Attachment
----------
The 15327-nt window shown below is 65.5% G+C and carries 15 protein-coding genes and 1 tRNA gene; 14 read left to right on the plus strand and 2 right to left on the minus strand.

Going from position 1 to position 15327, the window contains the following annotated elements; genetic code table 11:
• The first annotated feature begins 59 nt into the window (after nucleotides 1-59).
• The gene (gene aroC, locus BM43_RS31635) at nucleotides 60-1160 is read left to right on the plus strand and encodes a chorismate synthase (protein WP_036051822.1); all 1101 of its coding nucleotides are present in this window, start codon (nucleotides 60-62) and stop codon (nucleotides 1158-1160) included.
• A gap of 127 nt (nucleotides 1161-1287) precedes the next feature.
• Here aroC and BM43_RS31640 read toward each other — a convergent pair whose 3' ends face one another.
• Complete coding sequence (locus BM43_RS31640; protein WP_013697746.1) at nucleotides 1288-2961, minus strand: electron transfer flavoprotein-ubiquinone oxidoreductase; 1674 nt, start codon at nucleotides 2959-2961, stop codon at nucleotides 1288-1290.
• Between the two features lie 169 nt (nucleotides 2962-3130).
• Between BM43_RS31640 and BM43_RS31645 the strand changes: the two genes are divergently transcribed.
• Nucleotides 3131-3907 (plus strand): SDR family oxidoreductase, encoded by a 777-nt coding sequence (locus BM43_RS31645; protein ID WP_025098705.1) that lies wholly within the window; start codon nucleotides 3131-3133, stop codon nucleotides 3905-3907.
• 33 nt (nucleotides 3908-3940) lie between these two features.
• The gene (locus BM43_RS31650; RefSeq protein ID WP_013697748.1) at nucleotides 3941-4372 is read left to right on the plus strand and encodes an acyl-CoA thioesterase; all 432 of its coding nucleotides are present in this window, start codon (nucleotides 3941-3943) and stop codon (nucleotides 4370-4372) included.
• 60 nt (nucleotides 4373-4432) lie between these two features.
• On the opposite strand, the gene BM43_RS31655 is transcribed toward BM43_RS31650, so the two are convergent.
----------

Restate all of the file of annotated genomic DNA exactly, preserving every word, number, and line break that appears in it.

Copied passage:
The 15327-nt window shown below is 65.5% G+C and carries 15 protein-coding genes and 1 tRNA gene; 14 read left to right on the plus strand and 2 right to left on the minus strand.

Going from position 1 to position 15327, the window contains the following annotated elements; genetic code table 11:
• The first annotated feature begins 59 nt into the window (after nucleotides 1-59).
• The gene (gene aroC, locus BM43_RS31635) at nucleotides 60-1160 is read left to right on the plus strand and encodes a chorismate synthase (protein WP_036051822.1); all 1101 of its coding nucleotides are present in this window, start codon (nucleotides 60-62) and stop codon (nucleotides 1158-1160) included.
• A gap of 127 nt (nucleotides 1161-1287) precedes the next feature.
• Here aroC and BM43_RS31640 read toward each other — a convergent pair whose 3' ends face one another.
• Complete coding sequence (locus BM43_RS31640; protein WP_013697746.1) at nucleotides 1288-2961, minus strand: electron transfer flavoprotein-ubiquinone oxidoreductase; 1674 nt, start codon at nucleotides 2959-2961, stop codon at nucleotides 1288-1290.
• Between the two features lie 169 nt (nucleotides 2962-3130).
• Between BM43_RS31640 and BM43_RS31645 the strand changes: the two genes are divergently transcribed.
• Nucleotides 3131-3907 (plus strand): SDR family oxidoreductase, encoded by a 777-nt coding sequence (locus BM43_RS31645; protein ID WP_025098705.1) that lies wholly within the window; start codon nucleotides 3131-3133, stop codon nucleotides 3905-3907.
• 33 nt (nucleotides 3908-3940) lie between these two features.
• The gene (locus BM43_RS31650; RefSeq protein ID WP_013697748.1) at nucleotides 3941-4372 is read left to right on the plus strand and encodes an acyl-CoA thioesterase; all 432 of its coding nucleotides are present in this window, start codon (nucleotides 3941-3943) and stop codon (nucleotides 4370-4372) included.
• 60 nt (nucleotides 4373-4432) lie between these two features.
• On the opposite strand, the gene BM43_RS31655 is transcribed toward BM43_RS31650, so the two are convergent.